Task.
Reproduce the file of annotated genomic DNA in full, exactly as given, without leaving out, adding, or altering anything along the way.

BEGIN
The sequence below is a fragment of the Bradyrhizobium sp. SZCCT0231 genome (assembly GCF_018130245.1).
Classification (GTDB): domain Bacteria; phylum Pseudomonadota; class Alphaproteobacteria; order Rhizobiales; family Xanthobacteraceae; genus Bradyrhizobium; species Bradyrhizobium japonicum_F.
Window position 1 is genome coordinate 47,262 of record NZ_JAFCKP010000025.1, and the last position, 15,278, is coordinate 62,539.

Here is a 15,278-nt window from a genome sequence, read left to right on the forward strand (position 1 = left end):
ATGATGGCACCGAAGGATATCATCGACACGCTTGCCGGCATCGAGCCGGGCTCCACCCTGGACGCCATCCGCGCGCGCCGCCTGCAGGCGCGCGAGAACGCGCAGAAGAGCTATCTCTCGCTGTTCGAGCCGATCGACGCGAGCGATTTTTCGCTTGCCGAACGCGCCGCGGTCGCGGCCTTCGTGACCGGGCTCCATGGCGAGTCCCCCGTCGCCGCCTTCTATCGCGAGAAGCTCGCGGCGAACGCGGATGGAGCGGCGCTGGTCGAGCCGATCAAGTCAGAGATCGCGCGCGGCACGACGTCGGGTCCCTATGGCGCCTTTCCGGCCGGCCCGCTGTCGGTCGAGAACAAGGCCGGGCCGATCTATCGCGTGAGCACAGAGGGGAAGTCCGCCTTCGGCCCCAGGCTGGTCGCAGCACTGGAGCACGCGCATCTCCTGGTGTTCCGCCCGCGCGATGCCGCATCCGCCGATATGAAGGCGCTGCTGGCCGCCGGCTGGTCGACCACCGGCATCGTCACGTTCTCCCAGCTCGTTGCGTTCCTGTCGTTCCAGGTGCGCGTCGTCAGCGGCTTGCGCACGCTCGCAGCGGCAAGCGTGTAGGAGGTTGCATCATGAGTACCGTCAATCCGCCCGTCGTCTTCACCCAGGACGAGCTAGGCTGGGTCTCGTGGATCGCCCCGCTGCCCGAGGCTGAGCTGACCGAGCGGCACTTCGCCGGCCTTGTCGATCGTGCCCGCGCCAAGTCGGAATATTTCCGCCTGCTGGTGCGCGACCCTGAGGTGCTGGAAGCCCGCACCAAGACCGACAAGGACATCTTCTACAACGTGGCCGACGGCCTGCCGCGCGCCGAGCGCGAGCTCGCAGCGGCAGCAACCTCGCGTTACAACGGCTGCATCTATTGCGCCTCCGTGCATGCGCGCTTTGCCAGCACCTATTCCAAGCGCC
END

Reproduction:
The sequence below is a fragment of the Bradyrhizobium sp. SZCCT0231 genome (assembly GCF_018130245.1).
Classification (GTDB): domain Bacteria; phylum Pseudomonadota; class Alphaproteobacteria; order Rhizobiales; family Xanthobacteraceae; genus Bradyrhizobium; species Bradyrhizobium japonicum_F.
Window position 1 is genome coordinate 47,262 of record NZ_JAFCKP010000025.1, and the last position, 15,278, is coordinate 62,539.

Here is a 15,278-nt window from a genome sequence, read left to right on the forward strand (position 1 = left end):
ATGATGGCACCGAAGGATATCATCGACACGCTTGCCGGCATCGAGCCGGGCTCCACCCTGGACGCCATCCGCGCGCGCCGCCTGCAGGCGCGCGAGAACGCGCAGAAGAGCTATCTCTCGCTGTTCGAGCCGATCGACGCGAGCGATTTTTCGCTTGCCGAACGCGCCGCGGTCGCGGCCTTCGTGACCGGGCTCCATGGCGAGTCCCCCGTCGCCGCCTTCTATCGCGAGAAGCTCGCGGCGAACGCGGATGGAGCGGCGCTGGTCGAGCCGATCAAGTCAGAGATCGCGCGCGGCACGACGTCGGGTCCCTATGGCGCCTTTCCGGCCGGCCCGCTGTCGGTCGAGAACAAGGCCGGGCCGATCTATCGCGTGAGCACAGAGGGGAAGTCCGCCTTCGGCCCCAGGCTGGTCGCAGCACTGGAGCACGCGCATCTCCTGGTGTTCCGCCCGCGCGATGCCGCATCCGCCGATATGAAGGCGCTGCTGGCCGCCGGCTGGTCGACCACCGGCATCGTCACGTTCTCCCAGCTCGTTGCGTTCCTGTCGTTCCAGGTGCGCGTCGTCAGCGGCTTGCGCACGCTCGCAGCGGCAAGCGTGTAGGAGGTTGCATCATGAGTACCGTCAATCCGCCCGTCGTCTTCACCCAGGACGAGCTAGGCTGGGTCTCGTGGATCGCCCCGCTGCCCGAGGCTGAGCTGACCGAGCGGCACTTCGCCGGCCTTGTCGATCGTGCCCGCGCCAAGTCGGAATATTTCCGCCTGCTGGTGCGCGACCCTGAGGTGCTGGAAGCCCGCACCAAGACCGACAAGGACATCTTCTACAACGTGGCCGACGGCCTGCCGCGCGCCGAGCGCGAGCTCGCAGCGGCAGCAACCTCGCGTTACAACGGCTGCATCTATTGCGCCTCCGTGCATGCGCGCTTTGCCAGCACCTATTCCAAGCGCC